In the year 1838, soon after Mr. (now Sir Anthony) Panizzi was appointed Keeper of the Printed Books, the volumes of printed books in the British Museum Library, counted one by one, were but 235,000; and the collection, having been formed by an aggregation of many collections, was extremely unequal, presenting a comparative opulence in some classes and the greatest poverty or even a total deficiency in others. Its rate of annual increase was proportionally low. During the previous ten years the amount
having bene by ond books per of the
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expended in the purchase of printed books had been on an average only 1,5021. per annum, and the number of volumes received under the Copyright Act had been on an average of the same years but 3,654 per annum. The number of readers was 61,874. The Library now contains, as shown by the laborious but trustworthy test of actual counting, no fewer than 1,100,000 volumes. The sum expended annually in purchases is 10,0001.; the number of books received yearly under the Copyright Act has risen to 25,000, 28,000, and in one instance to 31,863. The total number of volumes added yearly to the collection has increased to 42,000, and that of readers has risen to 105,130 in 1871. We cannot help thinking that the successive steps by which this great transformation has been effected not only reflect the highest credit on the ability and energy of Sir Anthony Panizzi, of his successors as Keepers of the Printed Books, Messrs. Winter Jones, Watts, and Brenchley Rye, and of the distinguished staff of fellow-labourers associated with them, but may justly be regarded as constituting an entirely new era in the history of libraries.
Mr. Panizzi's first step, on his appointment as Keeper of the Printed Books, was to make a complete survey of the Library, with a view of testing its completeness or its deficiency in all - branches of literature and all departments of knowledge. His memoir on the subject, presented to the Trustees and printed by order of the House of Commons, March 27, 1846, is a masterpiece, not only of bibliographical learning, but of vast and various scholarship. It contains a history of the formation and growth of the Library in the various collections of which it was composed up to that period, points out in each class the nature and extent of the deficiencies which existed, and proposes a comprehensive plan for the augmentation and future management of the institution. This proposal was in substance adopted by the Trustees, and approved by the Lords of the Treasury, who agreed to recommend to Parliament a grant for some years of 10,0001. yearly for the purchase of books of all descriptions. A grant of that amount was placed in the estimates for the first time in March 1846, and again in the following year. In 1848, however, partly owing to the financial exigencies of the Government, partly to the want of space in the Library Buildings pending the new constructions which had been undertaken, the grant was reduced to 5,0001., and during the nine years following only averaged 3,7001. In 1856 Mr. Panizzi became Principal Librarian, and as he was succeeded in the keepership by his old and congenial associate, 'Mr. Winter Jones, the work of augmentation, thus temporarily retarded, was actively resumed. In the following year the new Reading-room was opened, affording, in conjunction with the new structures which surround it, accommodation for about 1,500,000 volumes. The grant of 10,0001. was at once restored and has been continued to the present time.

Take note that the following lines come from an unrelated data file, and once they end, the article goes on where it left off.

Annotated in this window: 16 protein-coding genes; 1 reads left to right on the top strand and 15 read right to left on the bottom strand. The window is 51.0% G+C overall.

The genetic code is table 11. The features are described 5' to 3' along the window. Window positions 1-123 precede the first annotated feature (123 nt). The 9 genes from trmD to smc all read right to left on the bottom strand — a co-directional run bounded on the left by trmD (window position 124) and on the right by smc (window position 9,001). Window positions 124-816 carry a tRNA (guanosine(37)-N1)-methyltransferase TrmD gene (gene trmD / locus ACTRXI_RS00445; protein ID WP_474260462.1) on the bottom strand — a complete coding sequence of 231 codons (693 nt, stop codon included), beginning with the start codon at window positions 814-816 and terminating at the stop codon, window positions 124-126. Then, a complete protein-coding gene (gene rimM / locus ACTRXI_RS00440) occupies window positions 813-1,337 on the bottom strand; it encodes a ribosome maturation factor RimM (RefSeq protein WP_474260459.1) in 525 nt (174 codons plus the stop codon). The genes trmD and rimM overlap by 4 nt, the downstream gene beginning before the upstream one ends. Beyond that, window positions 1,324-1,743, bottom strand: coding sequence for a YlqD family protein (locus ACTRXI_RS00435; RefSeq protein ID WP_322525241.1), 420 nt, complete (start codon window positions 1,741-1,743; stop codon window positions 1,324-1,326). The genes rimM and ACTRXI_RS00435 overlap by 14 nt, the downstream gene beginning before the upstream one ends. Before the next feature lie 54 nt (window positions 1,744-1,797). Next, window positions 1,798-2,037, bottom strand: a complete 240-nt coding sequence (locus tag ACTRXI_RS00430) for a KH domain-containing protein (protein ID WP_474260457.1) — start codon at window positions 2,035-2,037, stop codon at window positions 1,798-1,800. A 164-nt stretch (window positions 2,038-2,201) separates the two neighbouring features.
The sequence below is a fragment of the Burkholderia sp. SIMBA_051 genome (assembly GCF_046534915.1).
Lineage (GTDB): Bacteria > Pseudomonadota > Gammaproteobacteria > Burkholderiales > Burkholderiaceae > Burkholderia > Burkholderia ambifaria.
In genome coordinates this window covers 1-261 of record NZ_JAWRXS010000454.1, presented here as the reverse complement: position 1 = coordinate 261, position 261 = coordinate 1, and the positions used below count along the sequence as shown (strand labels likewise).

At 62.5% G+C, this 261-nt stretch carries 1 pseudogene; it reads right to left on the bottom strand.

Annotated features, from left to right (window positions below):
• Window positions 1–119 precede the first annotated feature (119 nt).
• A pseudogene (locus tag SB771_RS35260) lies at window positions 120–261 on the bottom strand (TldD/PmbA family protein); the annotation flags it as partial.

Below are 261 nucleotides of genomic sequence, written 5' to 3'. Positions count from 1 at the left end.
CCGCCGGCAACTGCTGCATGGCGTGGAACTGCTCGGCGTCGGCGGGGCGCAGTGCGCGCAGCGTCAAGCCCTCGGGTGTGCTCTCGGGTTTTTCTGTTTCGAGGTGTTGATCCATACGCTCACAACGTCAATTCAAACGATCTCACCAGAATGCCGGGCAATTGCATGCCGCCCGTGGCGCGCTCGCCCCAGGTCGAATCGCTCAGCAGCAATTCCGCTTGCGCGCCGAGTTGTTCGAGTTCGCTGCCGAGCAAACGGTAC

The successful enlargement of the Library of the British Museum must necessarily depend on the steady discharge of two duties—first, the collection of books published in the United Kingdom by the enforcement of the Copyright Act; and secondly, a systematic and judicious method of purchase.
In 1850 the former duty had been transferred from the Secretary to the Keeper of Printed Books. How effectively and how promptly Mr. Panizzi's memorable stringency in its discharge told upon the receipts of the Library under the copytax, has been already seen. The number of articles thus added to the Library since 1850 amounts to no less than 529,803.
In the additions to the Library by purchase, the annual grant is about equally divided between the work of maintaining the efficiency of the Library by the acquisition of all desirable modern works in foreign literature, periodical and otherwise, and that of gradually completing the Library by systematically ascertaining and filling up deficiencies in the older literature, home and foreign, and by the purchase of rare books in all departments as they come into the market. For this purpose catalogues of special classes of literature and bibliographies of particular periods are compared with the Museum collections by specially qualified scholars in the several departments. The sales of important collections, whether in England or abroad, are carefully watched. Many valuable acquisitions were thus made at the Jolley sale, the Sussex, the Bright, the Utterson, the Solar, the Yemeniz, and, more recently, at the Daniel, the Corser, the Potier, and the Weigel sales ; at the last-named of which was purchased the unique first edition of the black- book · Ars Moriendi,' for the largest sum ever expended by the Museum Library on a single book, viz. 7,150 thalers, or 1,0721. ; a price however which bears no comparison with that of the well-known Valdarfer Boccaccio, and fades into insignificance in contrast with that of the Gutenberg Bibles at the late Perkins sale. Occasionally, too, collections of books of particular classes in which the Museum is known to be weak are purchased in mass ;—as the Maskell collection of Liturgies and Service-books; the Kupitsch of early German literature; the Tieck and Halliwell Shakspearian collections ; the Michael and Almanzi Hebrew collections; more recently,